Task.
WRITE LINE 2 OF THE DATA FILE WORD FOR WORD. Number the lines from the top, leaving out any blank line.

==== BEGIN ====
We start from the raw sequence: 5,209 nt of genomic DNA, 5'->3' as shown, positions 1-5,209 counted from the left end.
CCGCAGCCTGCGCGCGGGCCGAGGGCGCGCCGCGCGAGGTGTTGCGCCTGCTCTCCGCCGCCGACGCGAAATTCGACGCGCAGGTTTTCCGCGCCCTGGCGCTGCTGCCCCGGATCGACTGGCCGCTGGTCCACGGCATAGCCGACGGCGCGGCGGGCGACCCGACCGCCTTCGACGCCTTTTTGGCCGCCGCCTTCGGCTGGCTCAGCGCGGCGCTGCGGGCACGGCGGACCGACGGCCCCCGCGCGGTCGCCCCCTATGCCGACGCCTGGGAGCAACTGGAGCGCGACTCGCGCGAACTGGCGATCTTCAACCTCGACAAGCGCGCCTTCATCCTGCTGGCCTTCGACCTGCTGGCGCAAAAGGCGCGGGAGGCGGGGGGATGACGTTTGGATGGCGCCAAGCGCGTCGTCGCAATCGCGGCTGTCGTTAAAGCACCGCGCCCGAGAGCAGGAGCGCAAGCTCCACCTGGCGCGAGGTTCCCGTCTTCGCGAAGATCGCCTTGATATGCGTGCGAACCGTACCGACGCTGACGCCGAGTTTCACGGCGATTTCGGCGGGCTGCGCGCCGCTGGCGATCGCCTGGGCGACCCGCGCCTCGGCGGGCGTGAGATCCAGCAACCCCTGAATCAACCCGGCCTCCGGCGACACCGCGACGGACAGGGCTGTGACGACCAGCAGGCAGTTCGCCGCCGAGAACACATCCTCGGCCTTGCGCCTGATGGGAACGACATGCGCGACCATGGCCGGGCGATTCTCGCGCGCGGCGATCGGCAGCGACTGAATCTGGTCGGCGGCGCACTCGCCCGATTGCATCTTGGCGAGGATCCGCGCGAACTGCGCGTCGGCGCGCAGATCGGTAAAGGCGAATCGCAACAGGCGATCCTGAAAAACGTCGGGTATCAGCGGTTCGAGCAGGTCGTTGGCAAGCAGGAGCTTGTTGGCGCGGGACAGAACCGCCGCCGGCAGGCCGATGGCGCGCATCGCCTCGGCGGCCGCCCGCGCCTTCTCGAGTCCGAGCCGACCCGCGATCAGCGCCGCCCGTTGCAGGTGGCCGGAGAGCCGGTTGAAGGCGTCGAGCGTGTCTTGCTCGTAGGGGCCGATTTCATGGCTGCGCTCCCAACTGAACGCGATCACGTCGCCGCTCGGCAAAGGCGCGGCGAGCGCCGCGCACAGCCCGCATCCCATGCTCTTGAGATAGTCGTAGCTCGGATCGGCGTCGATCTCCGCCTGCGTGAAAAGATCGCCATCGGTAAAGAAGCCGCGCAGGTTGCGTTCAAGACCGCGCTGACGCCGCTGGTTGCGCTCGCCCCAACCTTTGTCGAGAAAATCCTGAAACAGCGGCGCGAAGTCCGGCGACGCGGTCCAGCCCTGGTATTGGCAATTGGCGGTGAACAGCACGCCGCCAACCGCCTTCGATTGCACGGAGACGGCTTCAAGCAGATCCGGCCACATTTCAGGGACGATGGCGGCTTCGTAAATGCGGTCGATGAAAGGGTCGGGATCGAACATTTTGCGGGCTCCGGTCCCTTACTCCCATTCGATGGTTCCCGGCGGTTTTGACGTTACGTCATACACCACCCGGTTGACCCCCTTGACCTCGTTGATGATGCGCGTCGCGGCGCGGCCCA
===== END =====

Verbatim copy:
CCGCAGCCTGCGCGCGGGCCGAGGGCGCGCCGCGCGAGGTGTTGCGCCTGCTCTCCGCCGCCGACGCGAAATTCGACGCGCAGGTTTTCCGCGCCCTGGCGCTGCTGCCCCGGATCGACTGGCCGCTGGTCCACGGCATAGCCGACGGCGCGGCGGGCGACCCGACCGCCTTCGACGCCTTTTTGGCCGCCGCCTTCGGCTGGCTCAGCGCGGCGCTGCGGGCACGGCGGACCGACGGCCCCCGCGCGGTCGCCCCCTATGCCGACGCCTGGGAGCAACTGGAGCGCGACTCGCGCGAACTGGCGATCTTCAACCTCGACAAGCGCGCCTTCATCCTGCTGGCCTTCGACCTGCTGGCGCAAAAGGCGCGGGAGGCGGGGGGATGACGTTTGGATGGCGCCAAGCGCGTCGTCGCAATCGCGGCTGTCGTTAAAGCACCGCGCCCGAGAGCAGGAGCGCAAGCTCCACCTGGCGCGAGGTTCCCGTCTTCGCGAAGATCGCCTTGATATGCGTGCGAACCGTACCGACGCTGACGCCGAGTTTCACGGCGATTTCGGCGGGCTGCGCGCCGCTGGCGATCGCCTGGGCGACCCGCGCCTCGGCGGGCGTGAGATCCAGCAACCCCTGAATCAACCCGGCCTCCGGCGACACCGCGACGGACAGGGCTGTGACGACCAGCAGGCAGTTCGCCGCCGAGAACACATCCTCGGCCTTGCGCCTGATGGGAACGACATGCGCGACCATGGCCGGGCGATTCTCGCGCGCGGCGATCGGCAGCGACTGAATCTGGTCGGCGGCGCACTCGCCCGATTGCATCTTGGCGAGGATCCGCGCGAACTGCGCGTCGGCGCGCAGATCGGTAAAGGCGAATCGCAACAGGCGATCCTGAAAAACGTCGGGTATCAGCGGTTCGAGCAGGTCGTTGGCAAGCAGGAGCTTGTTGGCGCGGGACAGAACCGCCGCCGGCAGGCCGATGGCGCGCATCGCCTCGGCGGCCGCCCGCGCCTTCTCGAGTCCGAGCCGACCCGCGATCAGCGCCGCCCGTTGCAGGTGGCCGGAGAGCCGGTTGAAGGCGTCGAGCGTGTCTTGCTCGTAGGGGCCGATTTCATGGCTGCGCTCCCAACTGAACGCGATCACGTCGCCGCTCGGCAAAGGCGCGGCGAGCGCCGCGCACAGCCCGCATCCCATGCTCTTGAGATAGTCGTAGCTCGGATCGGCGTCGATCTCCGCCTGCGTGAAAAGATCGCCATCGGTAAAGAAGCCGCGCAGGTTGCGTTCAAGACCGCGCTGACGCCGCTGGTTGCGCTCGCCCCAACCTTTGTCGAGAAAATCCTGAAACAGCGGCGCGAAGTCCGGCGACGCGGTCCAGCCCTGGTATTGGCAATTGGCGGTGAACAGCACGCCGCCAACCGCCTTCGATTGCACGGAGACGGCTTCAAGCAGATCCGGCCACATTTCAGGGACGATGGCGGCTTCGTAAATGCGGTCGATGAAAGGGTCGGGATCGAACATTTTGCGGGCTCCGGTCCCTTACTCCCATTCGATGGTTCCCGGCGGTTTTGACGTTACGTCATACACCACCCGGTTGACCCCCTTGACCTCGTTGATGATGCGCGTCGCGGCGCGGCCCA